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The Raspberry Pi is an inexpensive single board computer barely larger than a credit card. It has become very popular for implementing small projects that require a controller CPU.

I had in mind using a Raspberry Pi in my home to add a garage door alert that my security system could not provide by itself. A magnetic sensor switch mounted on the garage door would be wired to the Pi, and I would write a program that could alert me if the door was left open accidentally. The Pi could send an email or text message if the door was open longer than five minutes, for example. Also, the Pi could be connected to a spare input of my home security system, and stimulate it to make the system’s keypad sound an audible alert inside the house.

So the door sensor, which is simply a switch, had to be connected to one of the Pi’s general purpose input ports in a way that causes a logic high state or a logic low state depending on whether the door is open or closed. Connecting one side of the switch to the Pi’s circuit common, and the other side to the input port causes a logic low when the switch is closed. And to get a logic high when the switch is open, a pull-up resistor is connected from the input port to the Pi CPU’s positive power supply voltage.

However, the input to the Pi should also be filtered to keep it from being affected by noise from local interference or from the switch contacts bouncing. This can be done with a simple resistor-capacitor filter between the switch and the input port.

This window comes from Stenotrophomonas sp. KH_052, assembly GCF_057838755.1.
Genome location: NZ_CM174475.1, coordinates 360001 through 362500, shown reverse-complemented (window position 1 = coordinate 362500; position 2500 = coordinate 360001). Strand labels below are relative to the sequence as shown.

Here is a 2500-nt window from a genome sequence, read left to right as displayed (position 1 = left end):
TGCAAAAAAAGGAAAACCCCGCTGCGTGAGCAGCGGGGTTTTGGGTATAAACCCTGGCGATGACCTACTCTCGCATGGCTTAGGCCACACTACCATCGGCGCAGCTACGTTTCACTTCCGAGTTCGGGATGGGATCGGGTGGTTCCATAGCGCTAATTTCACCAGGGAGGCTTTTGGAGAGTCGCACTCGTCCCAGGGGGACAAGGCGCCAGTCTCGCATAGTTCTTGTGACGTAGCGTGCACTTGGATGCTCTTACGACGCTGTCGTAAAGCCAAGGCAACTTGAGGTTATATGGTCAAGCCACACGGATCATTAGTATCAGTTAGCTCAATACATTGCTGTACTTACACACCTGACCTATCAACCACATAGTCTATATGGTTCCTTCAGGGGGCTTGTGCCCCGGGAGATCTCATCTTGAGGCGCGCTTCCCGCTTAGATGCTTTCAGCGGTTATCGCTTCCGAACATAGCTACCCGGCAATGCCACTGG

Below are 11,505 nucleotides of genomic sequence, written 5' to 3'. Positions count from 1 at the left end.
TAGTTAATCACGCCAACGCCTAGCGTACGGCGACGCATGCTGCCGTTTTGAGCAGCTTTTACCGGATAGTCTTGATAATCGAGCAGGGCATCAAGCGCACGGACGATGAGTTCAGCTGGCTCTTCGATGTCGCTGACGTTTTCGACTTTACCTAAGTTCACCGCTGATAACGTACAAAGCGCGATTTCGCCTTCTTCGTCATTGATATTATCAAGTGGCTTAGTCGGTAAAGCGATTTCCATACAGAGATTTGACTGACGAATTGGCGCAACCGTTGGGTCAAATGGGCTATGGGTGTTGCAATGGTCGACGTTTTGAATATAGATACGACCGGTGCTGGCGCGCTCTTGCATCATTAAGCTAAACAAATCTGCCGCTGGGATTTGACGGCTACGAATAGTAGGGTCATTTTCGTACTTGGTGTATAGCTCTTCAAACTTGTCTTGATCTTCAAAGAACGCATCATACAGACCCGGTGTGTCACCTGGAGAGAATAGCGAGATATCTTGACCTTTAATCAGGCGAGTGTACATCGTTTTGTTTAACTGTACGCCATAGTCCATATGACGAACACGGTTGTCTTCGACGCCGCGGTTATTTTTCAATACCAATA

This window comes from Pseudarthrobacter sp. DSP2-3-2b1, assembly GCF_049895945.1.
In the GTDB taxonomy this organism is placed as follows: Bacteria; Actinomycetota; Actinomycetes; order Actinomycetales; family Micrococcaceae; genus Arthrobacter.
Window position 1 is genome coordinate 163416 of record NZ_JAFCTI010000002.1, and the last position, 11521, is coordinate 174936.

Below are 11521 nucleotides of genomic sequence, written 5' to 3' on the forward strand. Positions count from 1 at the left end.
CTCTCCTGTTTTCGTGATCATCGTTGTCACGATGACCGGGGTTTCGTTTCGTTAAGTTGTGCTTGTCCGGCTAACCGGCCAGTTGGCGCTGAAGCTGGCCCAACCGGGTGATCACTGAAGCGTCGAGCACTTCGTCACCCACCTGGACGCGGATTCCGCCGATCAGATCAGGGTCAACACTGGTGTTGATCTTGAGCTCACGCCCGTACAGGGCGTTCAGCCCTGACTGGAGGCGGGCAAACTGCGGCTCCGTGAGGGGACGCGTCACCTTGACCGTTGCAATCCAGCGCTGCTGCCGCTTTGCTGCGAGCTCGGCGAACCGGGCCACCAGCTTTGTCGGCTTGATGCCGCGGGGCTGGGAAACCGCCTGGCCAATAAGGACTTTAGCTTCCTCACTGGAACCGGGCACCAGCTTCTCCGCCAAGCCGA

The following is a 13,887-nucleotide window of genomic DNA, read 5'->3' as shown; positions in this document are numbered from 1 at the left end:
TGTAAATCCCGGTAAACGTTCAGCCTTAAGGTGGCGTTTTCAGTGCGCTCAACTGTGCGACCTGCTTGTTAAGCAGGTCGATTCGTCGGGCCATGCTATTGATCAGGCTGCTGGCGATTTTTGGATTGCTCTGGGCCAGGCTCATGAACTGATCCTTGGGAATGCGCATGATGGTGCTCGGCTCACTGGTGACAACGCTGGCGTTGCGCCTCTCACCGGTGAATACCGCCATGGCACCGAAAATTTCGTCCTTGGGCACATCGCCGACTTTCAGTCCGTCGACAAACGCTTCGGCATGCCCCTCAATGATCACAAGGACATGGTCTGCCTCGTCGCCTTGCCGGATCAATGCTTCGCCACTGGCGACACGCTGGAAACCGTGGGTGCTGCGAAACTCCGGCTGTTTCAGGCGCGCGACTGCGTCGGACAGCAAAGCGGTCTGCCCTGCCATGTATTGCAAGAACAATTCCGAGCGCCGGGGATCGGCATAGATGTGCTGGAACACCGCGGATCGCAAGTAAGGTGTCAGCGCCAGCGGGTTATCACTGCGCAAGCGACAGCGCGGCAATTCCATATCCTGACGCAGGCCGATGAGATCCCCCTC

For the input port to sense the state of the switch, the primary requirement is that the closed switch pull the input to near zero volts, so the filter resistor must be much smaller than the pull-up. The resistor values must be such that the input port goes below the CPU’s low level input threshold voltage. However, that means that with the switch closed, the filter time constant will be much smaller than when the switch is open and the filter resistor is out of the circuit. Clearly this scheme is faulty if one goal is for the filtering to be roughly symmetrical. But that wasn’t a requirement here. The minimum time constant I wanted could be accomplished with a capacitor value that gave that result with the filter resistor, and although the longer time constant when the switch is open far exceeds the requirement, the maximum is dictated by how much switch opening time delay is acceptable.

Next the Raspberry Pi had to be connected to the security system so it could signal inside the house. The security board has zone inputs that are normally closed loops. When the system is not armed, opening a zone loop causes an alert sound from the control keypad. So two things were needed. First the Pi had to monitor to security system to know when it was armed and when it was not, otherwise if the Pi opened the loop when it was armed the house alarm would be triggered. Second, a general purpose output of the Pi had to be used to open or close a zone loop input of the security system.